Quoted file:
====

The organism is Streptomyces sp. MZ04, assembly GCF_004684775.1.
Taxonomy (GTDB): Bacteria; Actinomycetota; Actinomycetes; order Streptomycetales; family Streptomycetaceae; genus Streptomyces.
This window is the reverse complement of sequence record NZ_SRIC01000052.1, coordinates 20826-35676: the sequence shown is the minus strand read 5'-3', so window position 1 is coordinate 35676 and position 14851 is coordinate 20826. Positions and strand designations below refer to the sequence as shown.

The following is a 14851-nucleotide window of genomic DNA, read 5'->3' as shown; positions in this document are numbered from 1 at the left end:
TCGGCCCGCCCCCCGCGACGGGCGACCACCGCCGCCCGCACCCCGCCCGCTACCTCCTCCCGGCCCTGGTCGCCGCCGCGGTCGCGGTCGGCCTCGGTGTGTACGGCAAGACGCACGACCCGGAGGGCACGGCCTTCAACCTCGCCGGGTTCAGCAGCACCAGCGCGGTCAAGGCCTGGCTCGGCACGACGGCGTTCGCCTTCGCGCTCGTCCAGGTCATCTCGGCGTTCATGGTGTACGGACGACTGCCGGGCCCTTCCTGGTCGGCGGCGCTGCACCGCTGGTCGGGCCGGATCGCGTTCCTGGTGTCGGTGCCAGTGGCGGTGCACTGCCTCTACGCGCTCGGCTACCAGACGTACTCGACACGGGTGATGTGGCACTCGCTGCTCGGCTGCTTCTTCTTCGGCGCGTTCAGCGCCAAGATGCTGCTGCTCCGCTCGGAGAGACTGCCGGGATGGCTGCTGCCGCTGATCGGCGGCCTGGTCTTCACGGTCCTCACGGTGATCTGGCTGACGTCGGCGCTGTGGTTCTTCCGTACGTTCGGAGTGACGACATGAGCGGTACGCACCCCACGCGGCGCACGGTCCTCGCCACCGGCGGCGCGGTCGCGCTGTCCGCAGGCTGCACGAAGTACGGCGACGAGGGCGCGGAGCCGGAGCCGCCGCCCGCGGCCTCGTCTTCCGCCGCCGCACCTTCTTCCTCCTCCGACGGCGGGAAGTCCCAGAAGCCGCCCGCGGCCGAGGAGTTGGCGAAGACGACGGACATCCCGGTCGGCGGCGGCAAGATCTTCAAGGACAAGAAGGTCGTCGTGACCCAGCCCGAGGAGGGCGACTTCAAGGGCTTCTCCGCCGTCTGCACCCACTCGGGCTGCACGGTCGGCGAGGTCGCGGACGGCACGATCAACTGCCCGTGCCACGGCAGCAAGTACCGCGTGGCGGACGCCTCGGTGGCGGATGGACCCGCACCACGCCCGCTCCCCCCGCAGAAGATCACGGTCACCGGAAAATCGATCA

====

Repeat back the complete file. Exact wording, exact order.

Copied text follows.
The organism is Streptomyces sp. MZ04, assembly GCF_004684775.1.
Taxonomy (GTDB): Bacteria; Actinomycetota; Actinomycetes; order Streptomycetales; family Streptomycetaceae; genus Streptomyces.
This window is the reverse complement of sequence record NZ_SRIC01000052.1, coordinates 20826-35676: the sequence shown is the minus strand read 5'-3', so window position 1 is coordinate 35676 and position 14851 is coordinate 20826. Positions and strand designations below refer to the sequence as shown.

The following is a 14851-nucleotide window of genomic DNA, read 5'->3' as shown; positions in this document are numbered from 1 at the left end:
TCGGCCCGCCCCCCGCGACGGGCGACCACCGCCGCCCGCACCCCGCCCGCTACCTCCTCCCGGCCCTGGTCGCCGCCGCGGTCGCGGTCGGCCTCGGTGTGTACGGCAAGACGCACGACCCGGAGGGCACGGCCTTCAACCTCGCCGGGTTCAGCAGCACCAGCGCGGTCAAGGCCTGGCTCGGCACGACGGCGTTCGCCTTCGCGCTCGTCCAGGTCATCTCGGCGTTCATGGTGTACGGACGACTGCCGGGCCCTTCCTGGTCGGCGGCGCTGCACCGCTGGTCGGGCCGGATCGCGTTCCTGGTGTCGGTGCCAGTGGCGGTGCACTGCCTCTACGCGCTCGGCTACCAGACGTACTCGACACGGGTGATGTGGCACTCGCTGCTCGGCTGCTTCTTCTTCGGCGCGTTCAGCGCCAAGATGCTGCTGCTCCGCTCGGAGAGACTGCCGGGATGGCTGCTGCCGCTGATCGGCGGCCTGGTCTTCACGGTCCTCACGGTGATCTGGCTGACGTCGGCGCTGTGGTTCTTCCGTACGTTCGGAGTGACGACATGAGCGGTACGCACCCCACGCGGCGCACGGTCCTCGCCACCGGCGGCGCGGTCGCGCTGTCCGCAGGCTGCACGAAGTACGGCGACGAGGGCGCGGAGCCGGAGCCGCCGCCCGCGGCCTCGTCTTCCGCCGCCGCACCTTCTTCCTCCTCCGACGGCGGGAAGTCCCAGAAGCCGCCCGCGGCCGAGGAGTTGGCGAAGACGACGGACATCCCGGTCGGCGGCGGCAAGATCTTCAAGGACAAGAAGGTCGTCGTGACCCAGCCCGAGGAGGGCGACTTCAAGGGCTTCTCCGCCGTCTGCACCCACTCGGGCTGCACGGTCGGCGAGGTCGCGGACGGCACGATCAACTGCCCGTGCCACGGCAGCAAGTACCGCGTGGCGGACGCCTCGGTGGCGGATGGACCCGCACCACGCCCGCTCCCCCCGCAGAAGATCACGGTCACCGGAAAATCGATCA